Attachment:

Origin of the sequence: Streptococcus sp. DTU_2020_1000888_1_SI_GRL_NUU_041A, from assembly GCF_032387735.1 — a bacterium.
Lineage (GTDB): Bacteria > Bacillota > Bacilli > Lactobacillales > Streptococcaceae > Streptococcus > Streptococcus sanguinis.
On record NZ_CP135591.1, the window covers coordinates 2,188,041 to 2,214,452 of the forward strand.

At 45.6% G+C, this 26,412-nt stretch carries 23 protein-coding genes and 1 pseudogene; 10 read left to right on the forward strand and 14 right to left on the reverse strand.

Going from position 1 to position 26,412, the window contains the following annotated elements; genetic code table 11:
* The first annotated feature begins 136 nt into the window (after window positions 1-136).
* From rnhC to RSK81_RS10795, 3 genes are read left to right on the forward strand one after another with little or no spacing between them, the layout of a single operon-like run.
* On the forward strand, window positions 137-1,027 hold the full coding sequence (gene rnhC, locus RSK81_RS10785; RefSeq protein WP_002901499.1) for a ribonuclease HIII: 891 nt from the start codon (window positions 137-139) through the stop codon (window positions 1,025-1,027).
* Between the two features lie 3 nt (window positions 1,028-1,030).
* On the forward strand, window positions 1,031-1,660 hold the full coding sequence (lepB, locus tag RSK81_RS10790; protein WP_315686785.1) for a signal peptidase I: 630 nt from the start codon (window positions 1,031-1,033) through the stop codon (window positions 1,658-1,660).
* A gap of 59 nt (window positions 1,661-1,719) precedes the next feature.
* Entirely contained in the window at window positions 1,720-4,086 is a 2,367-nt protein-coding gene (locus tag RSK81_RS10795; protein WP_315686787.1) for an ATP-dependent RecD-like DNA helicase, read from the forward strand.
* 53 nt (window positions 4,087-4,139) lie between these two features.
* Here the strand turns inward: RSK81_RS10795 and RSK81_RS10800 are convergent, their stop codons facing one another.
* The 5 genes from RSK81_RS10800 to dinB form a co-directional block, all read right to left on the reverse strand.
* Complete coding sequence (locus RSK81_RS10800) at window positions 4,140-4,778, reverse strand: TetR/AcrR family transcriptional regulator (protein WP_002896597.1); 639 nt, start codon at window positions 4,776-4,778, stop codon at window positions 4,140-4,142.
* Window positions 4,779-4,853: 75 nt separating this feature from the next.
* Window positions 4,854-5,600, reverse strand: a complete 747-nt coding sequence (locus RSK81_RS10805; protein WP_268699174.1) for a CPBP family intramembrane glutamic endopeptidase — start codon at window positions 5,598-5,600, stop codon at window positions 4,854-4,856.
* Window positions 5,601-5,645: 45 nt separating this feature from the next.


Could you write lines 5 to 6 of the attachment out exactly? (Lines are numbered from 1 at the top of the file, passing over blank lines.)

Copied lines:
Going from position 1 to position 26,412, the window contains the following annotated elements; genetic code table 11:
* The first annotated feature begins 136 nt into the window (after window positions 1-136).